The sacred trust about food is related to the idea that every one of us is born, as we say, in ma. We are born in ma or debt to other beings: our very condition of being born depends on this debt. So we come with a debt and we pay it: to the bees, to the butterflies that pollinate our crops, to the earthworms, to the fungi and the microbes and the bacteria in the soil that are constantly working to create this fertility that our chemical fertilizers can never, never replenish.

The violation of that ethic is in my view, the beginning of all non-sustainability and all injustice. Our current situation of more and more people being denied their basic needs, denied the possibility of engaging in creative productive activity and of getting enough food, is linked to our strange search for a very false sense of growth by alienating the sacred basis of food, and turning it into a mere commodity.

I come from the Himalayas - people have for centuries traded the wool they produce, or the amaranth seeds they grow, for the salt and oil which the plains people can bring them. In high-altitude villages those are still the only things they depend on from outside, everything else they produce themselves. Trade today is no longer about the exchange of things which we need and cannot produce ourselves. These days trade is an obligation to stop producing what you need, to stop looking after each other, and to buy from somewhere else. It is this system which we have been coercively and violently locked into by the WTO, by the World Bank and the IMF, rather than mutually independent companies and people making ethical choices and engaging in ecologically responsible actions of buying and selling. It is this very nature of buying, selling and globalised trade that concentrates power in the hands of three or four players. So instead of daana we have profits and greed as the highest organizing principle. ‘We have more and more food stocked in supermarket aisles, while 820 million people go hungry.’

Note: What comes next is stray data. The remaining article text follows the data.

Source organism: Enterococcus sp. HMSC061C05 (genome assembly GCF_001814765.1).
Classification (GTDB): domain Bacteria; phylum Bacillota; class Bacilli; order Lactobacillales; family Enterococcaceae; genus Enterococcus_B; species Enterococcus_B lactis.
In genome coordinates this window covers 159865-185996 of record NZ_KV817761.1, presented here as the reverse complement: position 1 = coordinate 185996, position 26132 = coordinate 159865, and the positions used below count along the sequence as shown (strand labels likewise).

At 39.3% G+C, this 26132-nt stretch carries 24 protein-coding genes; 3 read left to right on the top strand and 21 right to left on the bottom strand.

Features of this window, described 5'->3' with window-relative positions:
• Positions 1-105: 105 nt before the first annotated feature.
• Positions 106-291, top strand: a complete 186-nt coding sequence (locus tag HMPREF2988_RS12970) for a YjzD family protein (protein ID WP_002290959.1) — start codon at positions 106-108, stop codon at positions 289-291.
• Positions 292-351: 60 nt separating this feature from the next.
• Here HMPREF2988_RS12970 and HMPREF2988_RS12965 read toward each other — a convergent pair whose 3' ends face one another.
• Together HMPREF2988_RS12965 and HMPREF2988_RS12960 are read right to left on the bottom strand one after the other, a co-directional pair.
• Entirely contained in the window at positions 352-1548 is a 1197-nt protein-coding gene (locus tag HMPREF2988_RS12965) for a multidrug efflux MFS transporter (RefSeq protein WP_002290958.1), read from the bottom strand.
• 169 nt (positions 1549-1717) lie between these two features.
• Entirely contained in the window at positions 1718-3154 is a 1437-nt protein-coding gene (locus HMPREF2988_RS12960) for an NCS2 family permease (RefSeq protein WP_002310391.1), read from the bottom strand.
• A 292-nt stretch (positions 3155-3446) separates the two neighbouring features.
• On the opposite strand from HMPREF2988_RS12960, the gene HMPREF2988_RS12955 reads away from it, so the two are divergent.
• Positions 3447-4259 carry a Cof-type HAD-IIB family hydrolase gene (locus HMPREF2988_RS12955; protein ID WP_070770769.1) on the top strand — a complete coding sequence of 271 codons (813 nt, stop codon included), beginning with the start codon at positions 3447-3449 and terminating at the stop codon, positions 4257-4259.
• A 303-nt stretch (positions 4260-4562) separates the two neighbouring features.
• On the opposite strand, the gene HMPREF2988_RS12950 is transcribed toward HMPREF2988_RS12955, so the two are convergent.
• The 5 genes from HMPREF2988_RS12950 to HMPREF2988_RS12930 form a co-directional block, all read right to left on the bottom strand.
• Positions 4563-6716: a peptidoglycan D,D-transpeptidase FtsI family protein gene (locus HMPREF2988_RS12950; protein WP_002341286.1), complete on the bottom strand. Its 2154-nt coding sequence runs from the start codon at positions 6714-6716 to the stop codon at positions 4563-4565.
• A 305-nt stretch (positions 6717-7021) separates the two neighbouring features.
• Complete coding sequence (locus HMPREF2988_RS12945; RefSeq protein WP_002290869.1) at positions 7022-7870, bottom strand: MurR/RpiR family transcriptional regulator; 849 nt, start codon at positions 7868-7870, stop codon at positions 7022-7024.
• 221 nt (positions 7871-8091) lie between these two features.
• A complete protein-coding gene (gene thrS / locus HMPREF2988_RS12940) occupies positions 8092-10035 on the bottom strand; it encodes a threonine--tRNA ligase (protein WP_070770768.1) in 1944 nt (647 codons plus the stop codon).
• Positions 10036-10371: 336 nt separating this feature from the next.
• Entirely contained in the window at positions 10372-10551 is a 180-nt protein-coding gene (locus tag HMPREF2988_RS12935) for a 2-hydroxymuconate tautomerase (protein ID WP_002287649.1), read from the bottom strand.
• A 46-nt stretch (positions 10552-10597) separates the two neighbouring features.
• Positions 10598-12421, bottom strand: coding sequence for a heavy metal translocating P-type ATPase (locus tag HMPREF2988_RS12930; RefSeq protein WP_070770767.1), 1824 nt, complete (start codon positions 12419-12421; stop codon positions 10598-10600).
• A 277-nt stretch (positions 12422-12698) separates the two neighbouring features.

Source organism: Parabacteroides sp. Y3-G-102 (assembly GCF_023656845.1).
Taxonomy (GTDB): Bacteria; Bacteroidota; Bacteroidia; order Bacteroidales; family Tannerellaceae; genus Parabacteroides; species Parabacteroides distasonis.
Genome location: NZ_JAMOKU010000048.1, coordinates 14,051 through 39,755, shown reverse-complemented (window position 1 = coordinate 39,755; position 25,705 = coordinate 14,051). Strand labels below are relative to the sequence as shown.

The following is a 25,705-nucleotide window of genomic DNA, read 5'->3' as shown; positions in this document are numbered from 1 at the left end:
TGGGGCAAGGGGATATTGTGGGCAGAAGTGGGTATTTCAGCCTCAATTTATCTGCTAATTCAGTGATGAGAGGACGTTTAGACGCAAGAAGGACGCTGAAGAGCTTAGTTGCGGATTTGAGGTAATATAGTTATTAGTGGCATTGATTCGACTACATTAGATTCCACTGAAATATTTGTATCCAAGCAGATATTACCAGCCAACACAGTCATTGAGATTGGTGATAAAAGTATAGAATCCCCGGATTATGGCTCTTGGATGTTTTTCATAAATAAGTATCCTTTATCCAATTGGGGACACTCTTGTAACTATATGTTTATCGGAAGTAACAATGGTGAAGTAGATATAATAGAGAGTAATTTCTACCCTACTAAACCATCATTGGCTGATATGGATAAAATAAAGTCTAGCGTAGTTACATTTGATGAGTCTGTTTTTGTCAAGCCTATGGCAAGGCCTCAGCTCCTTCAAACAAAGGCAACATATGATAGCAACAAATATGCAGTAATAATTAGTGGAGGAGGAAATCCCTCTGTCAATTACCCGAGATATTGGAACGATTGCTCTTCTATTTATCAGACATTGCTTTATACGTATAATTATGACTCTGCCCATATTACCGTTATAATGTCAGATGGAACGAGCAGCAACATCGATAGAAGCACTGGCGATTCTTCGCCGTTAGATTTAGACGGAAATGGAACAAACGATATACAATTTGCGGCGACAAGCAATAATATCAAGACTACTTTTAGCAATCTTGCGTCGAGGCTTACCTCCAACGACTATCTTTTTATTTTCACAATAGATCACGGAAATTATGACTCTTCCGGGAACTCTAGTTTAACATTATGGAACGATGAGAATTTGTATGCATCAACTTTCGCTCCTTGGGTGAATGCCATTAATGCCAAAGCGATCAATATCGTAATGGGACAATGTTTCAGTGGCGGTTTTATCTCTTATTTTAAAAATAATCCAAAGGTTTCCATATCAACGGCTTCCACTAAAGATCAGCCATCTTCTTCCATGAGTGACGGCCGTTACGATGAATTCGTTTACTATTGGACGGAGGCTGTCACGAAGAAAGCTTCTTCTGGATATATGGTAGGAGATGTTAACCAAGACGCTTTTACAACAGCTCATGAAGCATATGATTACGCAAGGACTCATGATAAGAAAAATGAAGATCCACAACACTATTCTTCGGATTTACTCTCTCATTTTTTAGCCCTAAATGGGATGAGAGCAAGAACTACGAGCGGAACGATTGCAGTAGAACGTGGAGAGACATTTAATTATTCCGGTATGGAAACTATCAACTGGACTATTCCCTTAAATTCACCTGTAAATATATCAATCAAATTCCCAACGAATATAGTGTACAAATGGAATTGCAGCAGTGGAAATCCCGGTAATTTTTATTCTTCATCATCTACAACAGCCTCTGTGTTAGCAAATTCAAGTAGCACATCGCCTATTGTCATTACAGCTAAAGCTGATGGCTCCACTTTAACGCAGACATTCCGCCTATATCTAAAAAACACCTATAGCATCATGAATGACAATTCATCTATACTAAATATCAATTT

If you look at what is happening in the world, we have so-called surpluses that are growing simultaneously with hunger. We have more and more food stocked in supermarket aisles, while 820 million people go hungry. As an ecologist, I see these surpluses as pseudo-surpluses. They are pseudo-surpluses because the overflowing stocks and packed shelves are the result of production and distribution systems which take food away from the weak and marginalized, and from other beings. Each time I see supermarkets, I see how every community’s and every ecosystem’s capacity to meet its food needs is being undermined, so that a few people in the world can have an appearance and experience of surpluses. These are pseudo-surpluses because they are not bringing you more nourishment, and that is why we have one quarter of humanity going hungry, and the rest eating these foods that are produced by this rush for growth, and getting ill anyway. So you literally have a whole world suffering from diseases of the denial of nourishment: those who do not have it and those who have too much of it.

Everything we have learned about respecting food, venerating it, producing it safely and sustainably, ensuring that everyone has a right to food, is being erased by a new commoditization of culture. This commoditization is feeding an economy in which species are being wiped out, small farmers are being wiped out and our health is being wiped out, in every way violating the sacred trust which recognizes food as the basis of life.

Extract from a series of lectures on “A Sacred Trust: Ecology and Spiritual Vision” organized by Prince’s Foundation and the Temenos Academy, U.K., 2003